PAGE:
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Monday Bird Droppings: The Orioles are tied for the worst record in baseball

The Orioles dropped to a season-worst 12 games under .500 by getting swept by a last-place team. There’s no rock bottom for this club.

MLB: Baltimore Orioles at Washington Nationals Scott Taetsch-USA TODAY Sports

Good morning, Camden Chatters.

What a productive week of Orioles baseball, he said sarcastically. The Orioles lost all six games they played, getting swept in back-to-back series, including by the last-place Nationals in D.C. The O’s have lost 10 of their last 11 games and 13 of 15 since John Means threw his no-hitter in Seattle, which apparently used up all the club’s good karma for the year.

As recently as the first week of May, the Orioles were just a game under .500. Now they’re 12 games under and fading fast, tied with the Twins — their next opponent — for the worst record in the majors.

The Orioles’ transformation from a sort-of-okay hanger-on into perhaps the most unwatchable team in baseball has been...well, I don’t want to say shocking, because many folks predicted this would be a brutal year for the Birds. But the dropoff has been sudden, and it’s been painful. The pitching staff is in utter shambles beyond Means’ brilliance; the second-best ERA among O’s starters is the 5.59 mark currently held by Bruce Zimmermann. Yes, that’s the second-best.

In two straight games, the Orioles staked their starter to at least a three-run lead before he ever took the mound; in both cases, the lead completely vanished before the middle innings arrived. Matt Harvey, once a feel-good story, is teetering into DFA territory after his latest disastrous outing against the Nationals yesterday, as Harrison Jozwiak recapped.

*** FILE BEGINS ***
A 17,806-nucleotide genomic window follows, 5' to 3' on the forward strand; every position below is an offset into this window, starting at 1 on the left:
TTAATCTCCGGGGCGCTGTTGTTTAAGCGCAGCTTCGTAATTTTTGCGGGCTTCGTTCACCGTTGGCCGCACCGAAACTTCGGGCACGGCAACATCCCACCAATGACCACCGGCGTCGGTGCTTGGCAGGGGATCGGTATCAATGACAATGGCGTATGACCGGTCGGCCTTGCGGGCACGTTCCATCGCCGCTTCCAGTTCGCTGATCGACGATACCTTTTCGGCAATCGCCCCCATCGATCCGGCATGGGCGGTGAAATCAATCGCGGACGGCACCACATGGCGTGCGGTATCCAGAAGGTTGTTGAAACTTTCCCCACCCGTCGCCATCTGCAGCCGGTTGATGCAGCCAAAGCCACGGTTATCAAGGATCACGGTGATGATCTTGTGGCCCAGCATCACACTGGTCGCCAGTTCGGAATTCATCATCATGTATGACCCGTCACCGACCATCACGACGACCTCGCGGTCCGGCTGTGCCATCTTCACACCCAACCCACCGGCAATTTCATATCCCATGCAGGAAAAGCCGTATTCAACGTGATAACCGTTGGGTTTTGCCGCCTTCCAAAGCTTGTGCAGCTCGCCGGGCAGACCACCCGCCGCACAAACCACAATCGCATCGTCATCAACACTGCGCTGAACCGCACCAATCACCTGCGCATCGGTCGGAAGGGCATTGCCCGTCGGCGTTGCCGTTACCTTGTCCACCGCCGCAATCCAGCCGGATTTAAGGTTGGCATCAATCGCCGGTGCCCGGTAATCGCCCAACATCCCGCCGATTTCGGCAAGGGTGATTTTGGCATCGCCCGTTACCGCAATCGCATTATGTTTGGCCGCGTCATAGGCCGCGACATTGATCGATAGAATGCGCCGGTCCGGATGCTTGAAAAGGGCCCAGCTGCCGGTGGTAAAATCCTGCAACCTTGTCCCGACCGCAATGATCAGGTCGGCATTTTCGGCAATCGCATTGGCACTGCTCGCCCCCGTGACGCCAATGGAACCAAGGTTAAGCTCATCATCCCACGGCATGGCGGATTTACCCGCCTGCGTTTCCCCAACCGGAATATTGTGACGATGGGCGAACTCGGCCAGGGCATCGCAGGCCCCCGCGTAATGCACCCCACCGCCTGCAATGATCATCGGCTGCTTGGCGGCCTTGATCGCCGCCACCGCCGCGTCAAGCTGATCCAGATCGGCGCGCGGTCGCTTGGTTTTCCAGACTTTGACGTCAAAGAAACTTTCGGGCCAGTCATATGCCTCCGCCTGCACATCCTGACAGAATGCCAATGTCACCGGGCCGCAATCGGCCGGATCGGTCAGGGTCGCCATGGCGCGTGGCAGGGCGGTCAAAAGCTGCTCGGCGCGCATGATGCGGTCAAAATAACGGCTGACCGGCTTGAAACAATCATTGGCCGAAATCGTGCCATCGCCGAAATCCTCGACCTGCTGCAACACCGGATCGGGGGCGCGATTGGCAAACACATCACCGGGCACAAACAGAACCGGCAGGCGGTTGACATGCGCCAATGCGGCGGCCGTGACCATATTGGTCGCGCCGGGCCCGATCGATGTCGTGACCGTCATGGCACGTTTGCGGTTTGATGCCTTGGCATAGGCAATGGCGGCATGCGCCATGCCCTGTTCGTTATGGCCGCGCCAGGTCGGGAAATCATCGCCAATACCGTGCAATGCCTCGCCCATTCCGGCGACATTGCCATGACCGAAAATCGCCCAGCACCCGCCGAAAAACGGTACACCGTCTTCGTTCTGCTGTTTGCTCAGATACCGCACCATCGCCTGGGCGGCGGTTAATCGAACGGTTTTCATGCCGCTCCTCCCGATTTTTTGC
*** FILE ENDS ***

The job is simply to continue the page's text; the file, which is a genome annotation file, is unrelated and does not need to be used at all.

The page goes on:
If you’re the type who’s already looking ahead to the 2022 draft, tonight’s upcoming series will be of particular interest, as the Orioles and Twins jockey for position for the No. 1 overall draft pick next year. The Twins, though, still have a lot to play for; they’ve made the playoffs three of the last four years and don’t figure to throw in the towel on 2021 this early. So they’d surely be happy to contribute to the Orioles’ ongoing freefall to jump-start their own season.

Is it depressing that it’s not even June and we’re already talking about the Orioles’ draft position? Yeah, well, get used to it. If this team keeps losing at the pace we know they’re capable of, there won’t be much else to get excited about.


Another short start by Harvey leads to 6th straight loss; Orioles offense wakes up; Lakins demoted -
Matt Harvey’s post-game quote: “It sucks right now.” I think we’ve got a new slogan for the 2021 Orioles, folks!

Trey Mancini drives in 2 runs as Orioles lose to Nationals -
In fairness, not everything sucks. Trey Mancini has been on fire for a month. The fact that he’s even playing right now, let alone destroying the baseball the way he is, will never not be amazing to me.

Orioles recall Waddell (updated) - School of Roch
Brandon Hyde’s ringing endorsement for new reliever Brandon Waddell: “He hasn't pitched in a couple days, that’s helpful right there.” Well, you know, neither have I. More than a couple days, even. I’m ready!

As a Rule 5 pick, pitcher Tyler Wells trying to prove he belongs - Steve Melewski
Sometimes it’s tough for Rule 5 pitchers to stick on a big league roster if they’re mainly only used in mop-up situations. Good thing Tyler Wells plays for a team that has more mop-up situations than any team ever should.

Orioles birthdays and history

Is today your birthday? Happy birthday! Only one Oriole was born on this day: the late Willy Miranda (b. 1926, d. 1996), who was acquired as part of a record 17-player trade with the Yankees in 1954 and spent parts of five seasons as the Orioles’ shortstop.

On this day in 1962, Orioles manager Billy Hitchcock accused Tigers starter Jim Bunning of slicing baseballs with his belt buckle during Detroit’s 5-4 win in Baltimore. Hitchcock played the game under protest and collected a bunch of the doctored balls to send to AL president Joe Cronin, but nothing became of it.

On this day in 1970, Brooks Robinson smacked a walkoff home run against the Red Sox at Memorial Stadium for a 2-1 win. The game-ending blast was made possible by a brilliant outing from starter Mike Cuellar, who allowed just two hits in nine innings.

And Hall of Famer Dennis Eckersley twice dominated the Orioles on this date nearly two decades apart. In 1976, the then-21-year-old starter pitched eight innings of one-hit ball en route to a Cleveland shutout of the Orioles. Fast forward to 1995, and Eckersley, now a 40-year-old closer for the Athletics, earned his 300th career save with a scoreless ninth inning in a 5-3 A’s win. Let’s hope Eckersley doesn’t come out of retirement at age 66 tonight to pitch for the Twins, or the Orioles will be in trouble.